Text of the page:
Evidence presented by the Trustee demonstrated that the Debtor was insolvent both before and after the date of the $300,000 transfer. (Tr. 128-45; 338-342, Trust. Ex. 83.) Palermo had numerous unpaid creditors with liabilities totaling over $6,000,000. (Trust. Ex. 83.) Korff argues that the proper question is "whether the Transfer worsened the Debtor's already desperate financial condition," (Def. JNOV Reply Mem. at 7), and based on the evidence and testimony presented at trial, a reasonable jury could have concluded that the payment of an agreed upon fee of $1,655,520*fn12 to BTI, BSA, and Korff in connection with the 455 CPW transaction, instead of making payments to his priority creditors, did in fact worsen the Debtor's financial condition.

Questionable Transfer Not in the Usual Course of Business

From the testimony presented at trial, a reasonable jury could have concluded that the "usual course of business" between Korff and Palermo involved: 1) Korff loaning Palermo sums of money from time to time; 2) Korff, or his entity Arc Development LLC, making investments with one of Palermo's business entities-BSA, Argus Asset Management LLC, N.M. Palermo Inc., and Norfolk Financial LLC; or 3) Korff paying Palermo for a joint interest in prospective deals or introductions to deals and prospective investors. If these payments to Palermo were loans it would be the usual business practice for Palermo to have repaid the loans directly to the entity that provided them to him or to notify Korff in writing that the transfer of $300,000 was in "full repayment for all outstanding loans," or for Korff to provide a receipt to that effect. As such, it would be reasonable for a jury to find that the transfer of $300,000 from BTI's fee to Korff was outside the "usual course of business."

Secrecy in the Transfer

While the Trustee did not argue that the October 20, 2003 Second Agreement was secret, the testimony of both Palermo and Korff indicates that the advances allegedly providing fair consideration for this deal were not public and the payees were insiders but ostensibly third parties. None of the loans that Korff allegedly made to Palermo were documented by any notes or agreement. (Tr. at 381, 385.) Further, no entry on Korff's 2004 joint tax return documented any income from the transfer, even though under Korff' rationales for the payment of $300,000, the fee allegedly earned by Korff and any interest on the payment of the "loans" should have been reported as income.*fn13 (Id. at 423-45, 452-61, Trust. Ex. 74.) The lack of documentation formalizing any loan agreement between the parties, or any fee agreement at all, and the contradiction between Korff's testimony at trial and his tax returns, could have also led a reasonable jury to conclude that there was secrecy surrounding this transfer such that this badge would also indicate actual intent by Palermo to hinder, delay, or defraud his creditors.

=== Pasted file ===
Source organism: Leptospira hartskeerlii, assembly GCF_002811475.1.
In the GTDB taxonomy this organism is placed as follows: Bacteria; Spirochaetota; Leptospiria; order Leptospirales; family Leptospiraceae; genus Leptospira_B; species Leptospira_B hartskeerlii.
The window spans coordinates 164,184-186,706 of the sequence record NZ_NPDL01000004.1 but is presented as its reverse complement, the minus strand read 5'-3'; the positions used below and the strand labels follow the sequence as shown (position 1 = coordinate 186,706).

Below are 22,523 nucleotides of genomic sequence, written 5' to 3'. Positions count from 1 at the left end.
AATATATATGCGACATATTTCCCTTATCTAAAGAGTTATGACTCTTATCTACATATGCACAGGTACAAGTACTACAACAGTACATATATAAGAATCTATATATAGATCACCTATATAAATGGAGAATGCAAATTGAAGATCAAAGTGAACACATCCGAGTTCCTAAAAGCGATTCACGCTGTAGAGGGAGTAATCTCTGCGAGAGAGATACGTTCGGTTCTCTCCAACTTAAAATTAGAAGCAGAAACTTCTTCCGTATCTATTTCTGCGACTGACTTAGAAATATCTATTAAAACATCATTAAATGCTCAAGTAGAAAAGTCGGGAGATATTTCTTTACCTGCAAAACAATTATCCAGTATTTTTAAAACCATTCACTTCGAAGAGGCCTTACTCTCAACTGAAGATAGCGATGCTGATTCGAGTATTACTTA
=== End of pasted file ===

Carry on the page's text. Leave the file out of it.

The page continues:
On this record, a reasonable jury could have weighed the evidence regarding these five badges and concluded that the Trustee had proven its claim under DCL § 276 by showing, by clear and convincing evidence, that Palermo had actual fraudulent intent. As such, Korff's arguments for relief on this ground are also denied.

iii. The Trustee is Entitled to an Award of Attorneys' Fees under DCL § 276-a because the Jury could have Reasonably Found that Korff had the Actual Intent to Defraud the Debtor's Creditors

Korff also argues that the Trustee is not entitled to an award of attorneys' fees under DCL 276-a because there was "no basis on which a reasonable jury could have found that Mr. Korff had [an] actual intent to delay, hinder or defraud the Debtor's creditors." (Def. JNOV Mem. at 18.) Section 276-a states that attorneys' fees should be awarded when a conveyance "is found to have been made by the debtor and received by the transferee with actual intent, as distinguished from intent presumed in law, to hinder, delay or defraud either present or future creditors." Under Second Circuit case law, DCL § 276-a attorneys' fees "may not be awarded against a defendant, who is a grantee of a fraudulent conveyance, without a specific finding that he was aware of and participated in the actual fraud." Carey v. Crescenzi, 923 F.2d 18, 20 (2d Cir. 1991). It is for this precise reason that when the Trustee added a request for attorney's fees, Question No. 5 was added to the Verdict Sheet. This question asked the jury: "If you found, in connection with the last cause of action, that Mr. Palermo had actual intent to defraud his creditors, do you find that Mr. Korff also had actual intent to defraud Mr. Palermo's creditors?" The jury unanimously answered this question "Yes." (Tr. at 711.) A jury could have reasonably come to this conclusion based on Palermo's testimony that Korff knew, in advance of the July 29, 2004 closing, that the Debtor was unable to pay his debts as they came due, (id. 332), and based on the fact that Korff's exhibits demonstrate that he was made aware that many of the checks Palermo paid to Korff failed to clear. (Def. Ex. A, T.)